Jun 23, 2010
I've spent a couple of weeks trying to figure out what I wanted to write about this, partly because it hits so close to home. I quietly followed the murder of Sophie Lancaster in 2007 because what happened to she and her boyfriend hit a little too close to home for me. Because it happened in the United Kingdom it really didn't have much of a media impact in the States, though word can and did get around. In summary, Lancaster and her boyfriend Robert Maltby of Lancashire, both of whom were part of the gothic subculture in the area, were jumped by a group of teens while out and about. Sophie Lancaster never regained consciousness after having her head kicked in and later died; she wound up bearing the brunt of the attack, which is probably what saved Robert's life. Two of the kids who did it got life in prison; the other three received sentences between four and six years each.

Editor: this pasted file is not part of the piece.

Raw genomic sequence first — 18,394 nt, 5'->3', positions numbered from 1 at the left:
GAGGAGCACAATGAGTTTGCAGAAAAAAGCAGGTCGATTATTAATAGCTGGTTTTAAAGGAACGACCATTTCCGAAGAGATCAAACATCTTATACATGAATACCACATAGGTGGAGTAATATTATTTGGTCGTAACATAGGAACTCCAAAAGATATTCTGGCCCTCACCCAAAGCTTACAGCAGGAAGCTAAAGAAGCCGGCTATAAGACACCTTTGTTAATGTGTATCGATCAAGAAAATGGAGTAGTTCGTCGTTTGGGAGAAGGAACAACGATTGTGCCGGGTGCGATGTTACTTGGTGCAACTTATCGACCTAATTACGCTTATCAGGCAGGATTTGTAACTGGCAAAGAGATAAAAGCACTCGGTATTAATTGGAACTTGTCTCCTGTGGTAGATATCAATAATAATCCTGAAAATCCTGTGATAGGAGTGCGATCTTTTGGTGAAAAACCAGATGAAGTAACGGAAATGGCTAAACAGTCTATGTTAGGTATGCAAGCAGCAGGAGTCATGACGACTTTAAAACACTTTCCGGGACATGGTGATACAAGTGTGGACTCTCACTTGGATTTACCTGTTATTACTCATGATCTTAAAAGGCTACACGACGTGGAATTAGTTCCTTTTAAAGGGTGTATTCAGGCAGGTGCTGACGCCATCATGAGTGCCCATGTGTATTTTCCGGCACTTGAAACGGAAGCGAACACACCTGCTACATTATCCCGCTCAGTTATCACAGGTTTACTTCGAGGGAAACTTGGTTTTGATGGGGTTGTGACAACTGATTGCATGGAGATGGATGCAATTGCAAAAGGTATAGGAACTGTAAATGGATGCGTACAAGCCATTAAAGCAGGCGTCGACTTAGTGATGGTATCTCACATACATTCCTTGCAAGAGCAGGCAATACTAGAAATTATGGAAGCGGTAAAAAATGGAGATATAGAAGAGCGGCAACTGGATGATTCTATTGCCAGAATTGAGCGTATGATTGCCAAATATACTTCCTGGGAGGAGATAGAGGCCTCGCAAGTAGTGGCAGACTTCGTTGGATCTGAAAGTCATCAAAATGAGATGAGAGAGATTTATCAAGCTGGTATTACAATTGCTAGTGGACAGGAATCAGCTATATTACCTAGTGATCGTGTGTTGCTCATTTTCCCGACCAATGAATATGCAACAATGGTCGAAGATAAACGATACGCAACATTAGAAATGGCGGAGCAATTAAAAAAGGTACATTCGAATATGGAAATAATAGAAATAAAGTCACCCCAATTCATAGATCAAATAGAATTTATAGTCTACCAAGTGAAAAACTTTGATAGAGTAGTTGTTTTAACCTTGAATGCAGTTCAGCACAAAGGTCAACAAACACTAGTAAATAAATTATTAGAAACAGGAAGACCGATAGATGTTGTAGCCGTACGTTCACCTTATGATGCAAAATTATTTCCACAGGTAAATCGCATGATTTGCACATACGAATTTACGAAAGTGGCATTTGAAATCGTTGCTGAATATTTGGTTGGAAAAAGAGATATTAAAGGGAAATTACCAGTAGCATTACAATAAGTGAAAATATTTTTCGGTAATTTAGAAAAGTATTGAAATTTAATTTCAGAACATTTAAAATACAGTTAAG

In the year 2009 the Lancaster family founded a charity organization in the UK to act as a legacy for Sophie as well as to challenge the prejudice faced by people who, to be blunt, don't look like all the other people for whatever reason. The Foundation is also campaigning for amendment of the United Kingdom's Hate Crime Laws in response to Sophie's murder. In the months since its official recognition the charity has gained attention internationally, and last month the Foundation announced the release of an online-only fundraiser album called Hope which features tracks donated by some of the luminaries of the gothic world, including Alien Sex Fiend, The Mission (UK), New Model Army, and Faith and the Muse. All of the money raised by sales of the album will go to the Sophie Lancaster Foundation.